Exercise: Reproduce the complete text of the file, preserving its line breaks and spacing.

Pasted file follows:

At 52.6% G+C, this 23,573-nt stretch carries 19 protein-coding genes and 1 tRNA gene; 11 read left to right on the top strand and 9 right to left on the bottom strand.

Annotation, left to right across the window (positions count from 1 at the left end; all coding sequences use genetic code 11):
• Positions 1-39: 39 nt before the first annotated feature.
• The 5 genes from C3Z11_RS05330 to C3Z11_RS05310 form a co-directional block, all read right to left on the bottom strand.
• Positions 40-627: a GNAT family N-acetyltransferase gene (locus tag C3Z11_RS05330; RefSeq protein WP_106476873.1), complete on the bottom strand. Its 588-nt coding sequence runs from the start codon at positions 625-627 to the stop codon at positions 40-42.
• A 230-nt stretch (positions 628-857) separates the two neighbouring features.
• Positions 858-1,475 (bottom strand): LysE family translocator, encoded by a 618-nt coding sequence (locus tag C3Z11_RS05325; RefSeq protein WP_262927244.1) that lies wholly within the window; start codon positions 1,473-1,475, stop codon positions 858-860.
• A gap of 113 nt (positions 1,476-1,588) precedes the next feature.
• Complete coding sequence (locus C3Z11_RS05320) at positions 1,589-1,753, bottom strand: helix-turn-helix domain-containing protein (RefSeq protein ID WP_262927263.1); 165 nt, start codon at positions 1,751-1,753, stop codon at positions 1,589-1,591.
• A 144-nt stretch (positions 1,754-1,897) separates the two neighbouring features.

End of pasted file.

At 52.6% G+C, this 23,573-nt stretch carries 19 protein-coding genes and 1 tRNA gene; 11 read left to right on the top strand and 9 right to left on the bottom strand.

Annotation, left to right across the window (positions count from 1 at the left end; all coding sequences use genetic code 11):
• Positions 1-39: 39 nt before the first annotated feature.
• The 5 genes from C3Z11_RS05330 to C3Z11_RS05310 form a co-directional block, all read right to left on the bottom strand.
• Positions 40-627: a GNAT family N-acetyltransferase gene (locus tag C3Z11_RS05330; RefSeq protein WP_106476873.1), complete on the bottom strand. Its 588-nt coding sequence runs from the start codon at positions 625-627 to the stop codon at positions 40-42.
• A 230-nt stretch (positions 628-857) separates the two neighbouring features.
• Positions 858-1,475 (bottom strand): LysE family translocator, encoded by a 618-nt coding sequence (locus tag C3Z11_RS05325; RefSeq protein WP_262927244.1) that lies wholly within the window; start codon positions 1,473-1,475, stop codon positions 858-860.
• A gap of 113 nt (positions 1,476-1,588) precedes the next feature.
• Complete coding sequence (locus C3Z11_RS05320) at positions 1,589-1,753, bottom strand: helix-turn-helix domain-containing protein (RefSeq protein ID WP_262927263.1); 165 nt, start codon at positions 1,751-1,753, stop codon at positions 1,589-1,591.
• A 144-nt stretch (positions 1,754-1,897) separates the two neighbouring features.